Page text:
Just do the best you can, TRY not to lash out (if you do, apologize immediately) and do some research on perfectionism. It can be crippling.

And you sound like an entepreneur to me. Think about starting your own business. College isn’t for everyone. But if you really want that degree, just do the best you can.

YOU DON’T HAVE TO BE THE BEST.

Good luck.

There were some bad months after I graduated law school when it really, genuinely didn’t look like I was going to get a job. Not for a year or so, at any rate, until the hiring cycle for next year started up again. It’s not like your situation - but it felt terrible, getting rejected from job after job after spending years as a successful and well-regarded student. I mean, hell, I’d had clients in law school, and done yeoman’s work for them - I knew I was good, but no one else seemed to. I was living with my parents, and in a pretty deep funk.

Volunteering helped a lot. I got back in touch with a local nonprofit I’d interned for, started volunteering there more-or-less full time. I was doing work that I was good at, and that the people around me genuinely valued. Even though I still had no money and was living in my parents’ tiny guest room, I felt a lot less like a loser.

Maybe you could do something like that? Get involved with an activist group, or a nonprofit bookstore, or something like that - start working with a small group of people doing things you believe in, and who’ll recognize your contribution even if other parts of your life aren’t going well.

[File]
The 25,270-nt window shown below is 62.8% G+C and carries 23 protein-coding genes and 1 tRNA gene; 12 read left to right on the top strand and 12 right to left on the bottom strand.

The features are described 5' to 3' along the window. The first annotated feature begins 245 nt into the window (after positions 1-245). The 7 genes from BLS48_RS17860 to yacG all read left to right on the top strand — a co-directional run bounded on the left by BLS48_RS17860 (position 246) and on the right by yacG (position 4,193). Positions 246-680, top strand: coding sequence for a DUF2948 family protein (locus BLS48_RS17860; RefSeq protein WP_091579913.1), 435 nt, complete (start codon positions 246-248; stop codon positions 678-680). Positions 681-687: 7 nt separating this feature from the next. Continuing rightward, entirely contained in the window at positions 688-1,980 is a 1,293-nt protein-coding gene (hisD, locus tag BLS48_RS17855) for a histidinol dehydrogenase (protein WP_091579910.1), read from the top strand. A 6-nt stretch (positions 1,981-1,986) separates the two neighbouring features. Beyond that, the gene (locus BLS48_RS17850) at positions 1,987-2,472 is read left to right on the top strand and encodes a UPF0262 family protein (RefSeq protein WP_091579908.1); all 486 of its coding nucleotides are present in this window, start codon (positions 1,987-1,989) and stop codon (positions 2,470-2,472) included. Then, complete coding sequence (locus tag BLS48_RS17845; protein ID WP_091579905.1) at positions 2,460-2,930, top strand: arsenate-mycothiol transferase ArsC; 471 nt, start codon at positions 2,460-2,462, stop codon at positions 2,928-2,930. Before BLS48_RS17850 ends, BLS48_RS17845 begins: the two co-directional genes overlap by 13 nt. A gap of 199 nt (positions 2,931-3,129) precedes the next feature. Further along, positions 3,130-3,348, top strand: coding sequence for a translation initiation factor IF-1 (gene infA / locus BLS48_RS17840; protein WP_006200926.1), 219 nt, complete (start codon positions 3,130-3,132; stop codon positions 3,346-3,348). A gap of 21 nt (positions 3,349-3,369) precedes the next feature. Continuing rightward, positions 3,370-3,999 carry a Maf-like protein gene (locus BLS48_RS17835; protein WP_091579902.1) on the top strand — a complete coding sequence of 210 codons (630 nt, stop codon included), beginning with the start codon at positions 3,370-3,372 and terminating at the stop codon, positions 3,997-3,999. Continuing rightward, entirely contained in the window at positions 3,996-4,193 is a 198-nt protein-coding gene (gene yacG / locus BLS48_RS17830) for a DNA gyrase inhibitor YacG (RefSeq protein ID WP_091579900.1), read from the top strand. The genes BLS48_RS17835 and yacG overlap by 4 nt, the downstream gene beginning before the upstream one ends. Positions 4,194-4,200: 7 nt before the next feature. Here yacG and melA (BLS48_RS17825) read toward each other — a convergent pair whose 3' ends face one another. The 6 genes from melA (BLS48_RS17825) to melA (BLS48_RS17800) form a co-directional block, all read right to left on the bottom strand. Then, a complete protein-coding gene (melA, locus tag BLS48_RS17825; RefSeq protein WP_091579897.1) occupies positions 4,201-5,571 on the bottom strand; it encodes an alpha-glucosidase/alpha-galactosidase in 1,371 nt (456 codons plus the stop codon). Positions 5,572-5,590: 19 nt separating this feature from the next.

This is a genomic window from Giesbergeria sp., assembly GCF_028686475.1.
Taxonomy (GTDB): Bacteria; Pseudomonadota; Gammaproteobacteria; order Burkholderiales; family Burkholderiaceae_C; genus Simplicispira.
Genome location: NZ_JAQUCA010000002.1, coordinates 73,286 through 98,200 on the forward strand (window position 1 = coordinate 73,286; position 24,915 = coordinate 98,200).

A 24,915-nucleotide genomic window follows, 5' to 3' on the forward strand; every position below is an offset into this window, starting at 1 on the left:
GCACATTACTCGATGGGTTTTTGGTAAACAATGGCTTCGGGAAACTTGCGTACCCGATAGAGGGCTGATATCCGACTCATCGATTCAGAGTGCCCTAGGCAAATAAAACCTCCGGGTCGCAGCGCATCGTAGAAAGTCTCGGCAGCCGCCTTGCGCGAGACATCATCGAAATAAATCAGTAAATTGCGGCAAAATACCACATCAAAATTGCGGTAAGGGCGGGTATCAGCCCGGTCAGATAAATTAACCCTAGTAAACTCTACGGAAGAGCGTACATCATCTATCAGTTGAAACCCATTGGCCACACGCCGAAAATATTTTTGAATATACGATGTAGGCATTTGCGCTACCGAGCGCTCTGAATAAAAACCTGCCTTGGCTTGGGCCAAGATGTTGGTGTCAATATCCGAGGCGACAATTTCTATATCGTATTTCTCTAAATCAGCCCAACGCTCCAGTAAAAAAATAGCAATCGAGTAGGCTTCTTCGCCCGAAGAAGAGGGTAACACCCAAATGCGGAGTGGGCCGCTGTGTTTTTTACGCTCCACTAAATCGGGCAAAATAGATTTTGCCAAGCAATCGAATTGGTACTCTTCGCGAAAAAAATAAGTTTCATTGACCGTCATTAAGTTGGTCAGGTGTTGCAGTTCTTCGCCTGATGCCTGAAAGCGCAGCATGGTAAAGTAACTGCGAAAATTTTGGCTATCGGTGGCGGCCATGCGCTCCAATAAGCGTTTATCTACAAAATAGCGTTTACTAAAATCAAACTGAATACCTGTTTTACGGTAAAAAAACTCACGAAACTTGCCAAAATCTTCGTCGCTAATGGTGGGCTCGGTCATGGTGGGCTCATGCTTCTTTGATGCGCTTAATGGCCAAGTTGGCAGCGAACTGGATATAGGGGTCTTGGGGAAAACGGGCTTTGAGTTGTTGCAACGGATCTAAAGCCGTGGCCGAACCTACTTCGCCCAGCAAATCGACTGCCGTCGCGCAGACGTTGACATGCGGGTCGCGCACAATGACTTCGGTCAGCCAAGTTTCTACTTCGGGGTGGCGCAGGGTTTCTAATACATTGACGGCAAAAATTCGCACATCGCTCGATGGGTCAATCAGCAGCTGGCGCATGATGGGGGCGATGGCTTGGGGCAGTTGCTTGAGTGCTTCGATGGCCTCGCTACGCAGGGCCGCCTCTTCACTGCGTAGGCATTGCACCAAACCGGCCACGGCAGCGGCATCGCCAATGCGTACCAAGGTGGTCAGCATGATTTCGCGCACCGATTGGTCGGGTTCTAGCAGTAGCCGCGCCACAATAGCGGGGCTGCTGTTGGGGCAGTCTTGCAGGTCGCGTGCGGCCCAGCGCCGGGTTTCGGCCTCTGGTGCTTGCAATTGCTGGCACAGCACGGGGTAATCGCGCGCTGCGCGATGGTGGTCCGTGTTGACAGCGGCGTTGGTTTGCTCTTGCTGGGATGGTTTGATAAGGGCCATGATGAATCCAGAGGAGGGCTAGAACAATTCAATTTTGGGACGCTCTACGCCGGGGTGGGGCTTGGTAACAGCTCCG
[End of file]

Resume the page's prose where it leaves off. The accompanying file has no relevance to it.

You mentioned that you don’t know what to do with your life…read this and see if it helps!

Listen to your self-talk. What do you say to yourself in your head?

If we have gotten down and discouraged it’s probably a fact that earlier on we have gotten negative messages from somewhere or someone else. If we get enough of them we can internalize them and soon we don’t need anyone else sending negative messages to ourselves. We do it for ourselves!

People are often unaware of these sneaky little messages that can creep into our minds unnoticed in the daily bustle of things and keep us in a state of discouragement. So - awareness.

And while most rational thinkers tend to like cut and dried certainties, life is much less cooperative. You’ve probably heard that life is a process, not a destination. So the trick is to focus on the moment. Am I making the present moment a productive or a destructive one? Is this moment a solid foundation block or a crumbling one? Because that’s what you are doing each waking moment - building a life. And that never stops unless we choose to stagnate.

Our brains have amazing transformative powers. We can learn to reframe our pasts and our present problems in a manner which encourages, rather than discourages, us. For instance:

“This is an impossible entanglement” vs. “This is an opportunity to learn how to deal with impossible entanglements.”

You sound like a nice human being, thoughtful and motivated. You are not alone. Find the people in your life who will give you that extra boost you need now and then and avoid negative people as though they were poison.

Thank you for the comforting words Tethered Kite.

I have just got off the phone from my girlfriend. She has decided to take a break with me. I don’t know what to think. I AM upset, and have made it known, I am unhappy with how this break is not a mutual decision. I want to rage against something but I’m not sure what.

This definitely doesn’t help :frowning: why do I want to wallow in my sorrow?